Version 15 (modified by jstolarek, 2 years ago) (diff) |
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Implementing new primitive comparisons to allow branchless algorithms
This page gathers the notes about implementing new primitive logical operations and thus resolving ticket #6135.
The problem
Consider following fragment of code:
case (x <# 0#) || (x >=# width) || (y <# 0#) || (y >=# height) of True -> E1 False -> E2
This kind of code is common in image processing (and array programming in general) where one needs to check whether the (x,y) coordinates are within the image. Primitive comparison operators <# and >=# have type Int# -> Int# -> Bool. Logical OR operator (||) is defined as:
(||) :: Bool -> Bool -> Bool True || _ = True False || x = x
in GHC.Classes (ghc-prim library) which is equivalent of:
(||) x y = case x of True -> True False -> y
During the compilation process (assuming the optimizations are turned on) the definition of (||) gets inlined and then case-of-case transform is performed successively. This results in following Core (cleaned up for clarity):
case <# x 0 of _ { False -> case >=# x width of _ { False -> case <# y 0 of _ { False -> case >=# y height of _ { False -> E2 True -> E1 }; True -> E1 }; True -> E1 }; True -> E1 };
and in following assembler code:
.Lc1rf: testq %r14,%r14 jl .Lc1rk cmpq %rdi,%r14 jge .Lc1rp testq %rsi,%rsi jl .Lc1ru cmpq %r8,%rsi jge .Lc1rz movl $Main_g2_closure+1,%ebx jmp *0(%rbp) .Lc1rk: movl $Main_g1_closure+1,%ebx jmp *0(%rbp) .Lc1rp: movl $Main_g1_closure+1,%ebx jmp *0(%rbp) .Lc1ru: movl $Main_g1_closure+1,%ebx jmp *0(%rbp) .Lc1rz: movl $Main_g1_closure+1,%ebx jmp *0(%rbp)
There are five possible branches to take, although four of them have the same result. This is caused by code duplication introduced by case-of-case transform (see this blog post for a step by step derivation). According to Ben Lippmeier, who submitted the original bug report, mis-predicted branches are bad in object code because they stall the pipeline.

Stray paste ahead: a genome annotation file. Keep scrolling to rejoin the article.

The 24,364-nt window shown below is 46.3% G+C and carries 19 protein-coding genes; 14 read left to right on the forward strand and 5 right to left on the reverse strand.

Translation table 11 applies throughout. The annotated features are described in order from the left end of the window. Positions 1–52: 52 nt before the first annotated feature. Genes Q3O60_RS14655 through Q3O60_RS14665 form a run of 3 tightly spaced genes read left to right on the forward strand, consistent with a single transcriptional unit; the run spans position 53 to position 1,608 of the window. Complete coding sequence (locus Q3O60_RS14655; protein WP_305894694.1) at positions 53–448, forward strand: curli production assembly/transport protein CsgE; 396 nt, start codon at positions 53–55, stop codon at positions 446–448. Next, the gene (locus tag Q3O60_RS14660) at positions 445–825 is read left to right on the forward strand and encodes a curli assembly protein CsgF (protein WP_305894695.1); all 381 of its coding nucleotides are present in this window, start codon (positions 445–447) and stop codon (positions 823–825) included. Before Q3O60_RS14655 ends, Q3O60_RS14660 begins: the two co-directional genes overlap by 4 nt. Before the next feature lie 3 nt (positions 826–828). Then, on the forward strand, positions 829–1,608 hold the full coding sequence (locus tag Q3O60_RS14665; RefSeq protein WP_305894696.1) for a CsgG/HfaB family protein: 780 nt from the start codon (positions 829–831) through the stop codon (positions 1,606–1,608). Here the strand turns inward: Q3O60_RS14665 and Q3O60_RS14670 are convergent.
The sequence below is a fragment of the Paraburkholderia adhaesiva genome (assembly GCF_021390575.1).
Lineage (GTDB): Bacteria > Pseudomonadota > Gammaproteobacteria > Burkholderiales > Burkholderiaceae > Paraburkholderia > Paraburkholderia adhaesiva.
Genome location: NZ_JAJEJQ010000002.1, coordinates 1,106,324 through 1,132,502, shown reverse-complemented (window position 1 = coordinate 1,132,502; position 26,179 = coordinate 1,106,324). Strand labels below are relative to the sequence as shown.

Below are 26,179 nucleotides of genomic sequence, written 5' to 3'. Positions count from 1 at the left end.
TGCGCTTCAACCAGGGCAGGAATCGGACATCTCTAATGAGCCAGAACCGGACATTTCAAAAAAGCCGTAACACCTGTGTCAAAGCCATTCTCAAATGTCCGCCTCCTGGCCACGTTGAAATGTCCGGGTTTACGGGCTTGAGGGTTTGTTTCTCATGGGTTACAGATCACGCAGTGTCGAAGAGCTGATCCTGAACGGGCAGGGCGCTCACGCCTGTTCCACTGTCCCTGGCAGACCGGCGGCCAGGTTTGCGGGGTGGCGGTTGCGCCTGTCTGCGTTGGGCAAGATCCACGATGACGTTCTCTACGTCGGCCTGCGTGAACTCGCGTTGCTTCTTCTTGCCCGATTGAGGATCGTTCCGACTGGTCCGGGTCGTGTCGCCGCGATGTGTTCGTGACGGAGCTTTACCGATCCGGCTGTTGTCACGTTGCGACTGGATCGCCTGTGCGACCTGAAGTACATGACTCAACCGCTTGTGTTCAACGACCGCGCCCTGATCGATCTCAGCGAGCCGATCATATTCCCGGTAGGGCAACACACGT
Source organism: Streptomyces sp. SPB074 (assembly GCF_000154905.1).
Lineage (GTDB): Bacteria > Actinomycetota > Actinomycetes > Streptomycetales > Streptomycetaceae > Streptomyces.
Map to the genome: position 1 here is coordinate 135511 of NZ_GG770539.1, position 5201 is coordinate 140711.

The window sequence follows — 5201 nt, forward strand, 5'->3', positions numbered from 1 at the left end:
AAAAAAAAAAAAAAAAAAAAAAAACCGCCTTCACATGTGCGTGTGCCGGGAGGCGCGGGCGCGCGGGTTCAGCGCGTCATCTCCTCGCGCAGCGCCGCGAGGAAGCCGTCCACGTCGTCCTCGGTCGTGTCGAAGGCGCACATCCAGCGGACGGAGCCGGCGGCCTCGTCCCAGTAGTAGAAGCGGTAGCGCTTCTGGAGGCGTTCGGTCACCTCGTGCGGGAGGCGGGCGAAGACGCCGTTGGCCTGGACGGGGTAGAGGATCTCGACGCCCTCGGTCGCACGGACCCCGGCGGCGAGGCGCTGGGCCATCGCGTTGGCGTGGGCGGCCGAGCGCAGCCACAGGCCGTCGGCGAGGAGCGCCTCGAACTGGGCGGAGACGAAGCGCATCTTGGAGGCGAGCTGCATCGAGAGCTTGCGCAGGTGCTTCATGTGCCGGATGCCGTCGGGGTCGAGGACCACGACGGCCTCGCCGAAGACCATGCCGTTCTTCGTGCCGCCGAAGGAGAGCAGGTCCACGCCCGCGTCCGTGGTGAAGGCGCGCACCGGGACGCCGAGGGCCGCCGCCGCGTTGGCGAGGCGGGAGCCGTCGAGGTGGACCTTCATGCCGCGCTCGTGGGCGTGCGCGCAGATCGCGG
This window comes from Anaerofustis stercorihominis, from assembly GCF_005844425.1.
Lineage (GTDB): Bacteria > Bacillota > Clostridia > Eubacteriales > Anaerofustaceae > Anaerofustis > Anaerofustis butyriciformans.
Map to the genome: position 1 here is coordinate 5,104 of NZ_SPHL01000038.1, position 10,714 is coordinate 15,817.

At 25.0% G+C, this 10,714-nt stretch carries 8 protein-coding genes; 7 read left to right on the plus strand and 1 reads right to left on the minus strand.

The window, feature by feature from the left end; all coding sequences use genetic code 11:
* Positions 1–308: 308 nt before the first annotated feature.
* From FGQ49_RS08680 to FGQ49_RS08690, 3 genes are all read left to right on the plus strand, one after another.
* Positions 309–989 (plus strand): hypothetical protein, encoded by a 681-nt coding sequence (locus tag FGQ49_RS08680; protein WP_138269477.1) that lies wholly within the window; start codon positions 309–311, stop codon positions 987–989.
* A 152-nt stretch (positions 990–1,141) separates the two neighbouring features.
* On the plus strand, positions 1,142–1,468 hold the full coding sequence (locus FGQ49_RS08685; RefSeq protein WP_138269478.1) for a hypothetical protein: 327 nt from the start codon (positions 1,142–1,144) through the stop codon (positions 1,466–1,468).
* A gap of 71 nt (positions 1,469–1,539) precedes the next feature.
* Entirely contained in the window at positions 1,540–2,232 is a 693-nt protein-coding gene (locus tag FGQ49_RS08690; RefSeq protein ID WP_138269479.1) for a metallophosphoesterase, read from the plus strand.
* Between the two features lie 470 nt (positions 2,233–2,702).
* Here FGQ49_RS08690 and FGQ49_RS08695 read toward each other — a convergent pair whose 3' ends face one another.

Solution
This problem was solved by modifying comparison primops to return unboxed unlifted Int# instead of Bool (which is lifted and thus is returned as a thunk that needs to be evaluated). Having Int# returned as a result of logical comparison will allow to use branchless bitwise logical operators instead of branching logical operators defined by Haskell.
Implementation details
Below is a summary of implementation details and decisions:
- the new comparison primops return a value of type Int#: 1# represents True and 0# represents False. The Int# type was chosen because on Haskell it is more common to use signed Int type insetad of unsigned Word. By using Int# the users can easily convert unboxed result into a boxed value, without need to use word2Int# and int2word# primops.
- as a small side-task, four new logical bitwise primops have been implemented: andI#, orI#, xorI# and negI# (#7689). These operate on values of type Int#. Earlier we had only bitwise logical primops operating on values of type Word#.
- names of the existing comparison primops were changed. Operators will have $ added before #, others will have I added before the # (this is a mnemonic denoting that this primop returns and Int#). Examples:
>=$# :: Int# -> Int# -> Int# /=$## :: Double# -> Double# -> Int# gtCharI# :: Char# -> Char# -> Int# eqWordI# :: Word# -> Word# -> Int# ltFloatI# :: Float# -> Float# -> Int# leAddrI# :: Addr# -> Addr# -> Int#
- a new module GHC.PrimWrappers was added to ghc-prim library. This module contains wrappers for comparison primops. These wrappers have names identical to removed primops and return a Bool. Examples:
gtChar# :: Char# -> Char# -> Bool gtChar# a b = tagToEnum# (a `gtCharI#` b) (>=#) :: Int# -> Int# -> Bool (>=#) a b = tagToEnum# (a >=$# b) eqWord# :: Word# -> Word# -> Bool eqWord# a b = tagToEnum# (a `eqWordI#` b) (/=##) :: Double# -> Double# -> Bool (/=##) a b = tagToEnum# (a /=$## b) ltFloat# :: Float# -> Float# -> Bool ltFloat# a b = tagToEnum# (a `ltFloatI#` b) leAddr# :: Addr# -> Addr# -> Bool leAddr# a b = tagToEnum# (a `leAddrI#` b)
Thanks to these wrappers the change is almost backwards compatible. The only thing primop users need to change in their existing code to make it work again is adding import of !GHC.PrimWrappers module.